Dr. Justin Moody discusses the gain of no pain
As dentists, I think we sometimes forget the fear that people feel when being treated at the dental office. Since we are so focused on presenting the case and what we can do for patients’ various dental conditions, often their comfort is just an afterthought. Dental implants and oral surgery are perhaps the most frightening procedures you could hear about, especially in today’s age, when we have YouTube® and all the other social media platforms adding to the overload of information and possible misinformation that instills even more apprehension. The power of social media reaches well beyond the promotion of our practices. Just this week, I had scheduled a bi-lateral sinus augmentation graft after meticulous patient education — only to have the patient call the next day to cancel. When asked why he was no longer coming in, the patient said he watched the procedure on YouTube and decided it was not for him.
Figure 1: Primary closure is so important for getting the case off to a good start
Figure 2: Pharmacology will make you look like a rock star in your patients’ eyes — minimal swelling and pain should be one of your goals
Figure 3: Drs. Justin Moody, Mike Freimuth, and Danny Domingue providing hands-on leadership at Implant Pathway Live Surgery Course
Figure 4: Adequate alveoloplasty to provide for adequate restorative space for the final restoration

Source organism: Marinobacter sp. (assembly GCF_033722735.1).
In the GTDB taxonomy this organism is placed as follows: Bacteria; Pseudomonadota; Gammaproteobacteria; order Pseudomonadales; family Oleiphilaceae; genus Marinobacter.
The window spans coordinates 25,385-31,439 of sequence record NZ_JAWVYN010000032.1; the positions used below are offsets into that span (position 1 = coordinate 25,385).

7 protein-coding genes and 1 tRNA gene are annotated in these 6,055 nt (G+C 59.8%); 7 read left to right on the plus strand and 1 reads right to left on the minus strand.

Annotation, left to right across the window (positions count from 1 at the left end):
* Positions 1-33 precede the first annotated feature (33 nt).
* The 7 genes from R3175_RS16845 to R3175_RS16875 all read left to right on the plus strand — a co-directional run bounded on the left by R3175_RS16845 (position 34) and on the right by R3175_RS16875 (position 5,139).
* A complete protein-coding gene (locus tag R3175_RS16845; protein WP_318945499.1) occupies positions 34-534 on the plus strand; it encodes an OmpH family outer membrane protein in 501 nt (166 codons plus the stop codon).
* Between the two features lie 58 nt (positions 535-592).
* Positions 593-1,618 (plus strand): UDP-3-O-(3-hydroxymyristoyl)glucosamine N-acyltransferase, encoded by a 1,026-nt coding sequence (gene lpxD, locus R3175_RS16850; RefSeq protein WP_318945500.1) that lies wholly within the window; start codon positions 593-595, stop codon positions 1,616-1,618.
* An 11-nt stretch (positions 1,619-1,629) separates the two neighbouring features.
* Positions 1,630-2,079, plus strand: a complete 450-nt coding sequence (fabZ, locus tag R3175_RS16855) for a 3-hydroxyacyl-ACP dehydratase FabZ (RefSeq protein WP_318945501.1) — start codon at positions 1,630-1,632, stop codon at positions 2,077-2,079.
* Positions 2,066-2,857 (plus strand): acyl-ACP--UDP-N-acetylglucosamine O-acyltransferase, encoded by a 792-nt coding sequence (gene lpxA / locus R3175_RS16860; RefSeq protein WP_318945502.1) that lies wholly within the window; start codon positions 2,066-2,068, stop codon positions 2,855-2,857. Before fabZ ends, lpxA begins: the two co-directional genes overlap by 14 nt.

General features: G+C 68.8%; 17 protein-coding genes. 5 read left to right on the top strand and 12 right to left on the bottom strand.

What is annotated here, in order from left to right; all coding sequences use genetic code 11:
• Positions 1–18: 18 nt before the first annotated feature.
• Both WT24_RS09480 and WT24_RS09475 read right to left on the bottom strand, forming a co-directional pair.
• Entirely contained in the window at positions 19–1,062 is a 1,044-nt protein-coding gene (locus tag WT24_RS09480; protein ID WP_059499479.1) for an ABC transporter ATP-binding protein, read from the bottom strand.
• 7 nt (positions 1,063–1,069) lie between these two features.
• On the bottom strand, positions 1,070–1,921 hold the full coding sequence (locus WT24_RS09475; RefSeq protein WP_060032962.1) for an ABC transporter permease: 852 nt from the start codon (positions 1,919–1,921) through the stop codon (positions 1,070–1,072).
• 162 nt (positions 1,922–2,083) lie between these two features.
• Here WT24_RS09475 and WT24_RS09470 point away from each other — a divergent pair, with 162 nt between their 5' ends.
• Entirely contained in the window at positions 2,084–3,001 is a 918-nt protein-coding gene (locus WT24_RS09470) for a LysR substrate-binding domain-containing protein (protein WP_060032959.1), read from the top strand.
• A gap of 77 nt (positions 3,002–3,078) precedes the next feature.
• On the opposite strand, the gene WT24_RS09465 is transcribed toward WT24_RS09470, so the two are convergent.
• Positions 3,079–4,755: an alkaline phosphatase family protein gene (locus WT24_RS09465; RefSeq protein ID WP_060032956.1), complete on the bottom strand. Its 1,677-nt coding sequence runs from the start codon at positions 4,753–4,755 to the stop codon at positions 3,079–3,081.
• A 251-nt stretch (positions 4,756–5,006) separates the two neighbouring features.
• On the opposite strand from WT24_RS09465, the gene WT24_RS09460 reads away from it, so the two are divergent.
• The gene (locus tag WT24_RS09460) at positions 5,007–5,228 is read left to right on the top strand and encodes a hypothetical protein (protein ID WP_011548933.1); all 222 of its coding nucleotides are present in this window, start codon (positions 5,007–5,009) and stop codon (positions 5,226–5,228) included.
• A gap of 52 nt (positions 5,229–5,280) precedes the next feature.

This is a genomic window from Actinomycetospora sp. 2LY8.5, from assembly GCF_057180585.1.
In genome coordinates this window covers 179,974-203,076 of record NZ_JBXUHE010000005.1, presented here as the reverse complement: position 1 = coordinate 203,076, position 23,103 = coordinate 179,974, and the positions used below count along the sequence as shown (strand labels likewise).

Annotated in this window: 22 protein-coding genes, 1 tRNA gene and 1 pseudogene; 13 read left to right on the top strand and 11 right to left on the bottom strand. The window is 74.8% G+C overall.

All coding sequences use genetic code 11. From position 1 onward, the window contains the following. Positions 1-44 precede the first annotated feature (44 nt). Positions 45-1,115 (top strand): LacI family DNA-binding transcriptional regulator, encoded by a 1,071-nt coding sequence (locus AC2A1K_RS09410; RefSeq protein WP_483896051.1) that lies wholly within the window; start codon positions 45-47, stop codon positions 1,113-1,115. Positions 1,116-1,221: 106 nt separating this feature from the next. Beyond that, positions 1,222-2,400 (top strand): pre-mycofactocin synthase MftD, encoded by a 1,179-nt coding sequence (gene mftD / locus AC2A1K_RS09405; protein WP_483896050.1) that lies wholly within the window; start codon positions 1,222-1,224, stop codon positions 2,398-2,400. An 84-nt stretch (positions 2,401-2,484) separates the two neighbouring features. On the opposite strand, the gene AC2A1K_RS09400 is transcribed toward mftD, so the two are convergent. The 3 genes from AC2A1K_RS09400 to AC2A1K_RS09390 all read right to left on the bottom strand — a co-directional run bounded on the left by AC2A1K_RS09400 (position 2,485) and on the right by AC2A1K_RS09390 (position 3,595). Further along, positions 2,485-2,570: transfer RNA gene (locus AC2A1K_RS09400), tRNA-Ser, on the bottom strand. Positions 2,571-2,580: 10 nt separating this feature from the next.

Figure 5: Postoperative cone beam CT taken to check implant placement
Fear of the dentist is as real as the dental pain itself. Many of us think it’s just the anesthetic injection, but in all actuality, for most, it’s experiencing the pain of the procedure. As dentists really get a pass on the needle (our patients know it’s coming), it is uncomfortable for just a short time. There is no substitution for profound anesthesia during the case — get good at it, and use it. Even with this said, many still need some form of sedation to get over their initial fears. We can handle this at the office, but what about the postoperative pain?
Good sound surgical principles and tissue manipulation go a long way in minimizing postoperative pain. So many of my cases are more complex and require large tissue reflections, multiple osteotomies, and extensive suturing. I have found that the use of a proper pharmacology protocol prior to implant treatment makes an even bigger difference. Prophylactic antibiotics have been shown to reduce infections, and a short-term dose of a steroid such as Decadron will decrease swelling, which in turn will decrease pain. A NSAID will block alternate inflammation pathways that the steroid didn’t, and all of these will make you look like a rock star.
Since implementing this regimen in my practice, more of my patients have had a positive experience and ultimately have left more positive social media reviews. Better to be known as the painless dentist!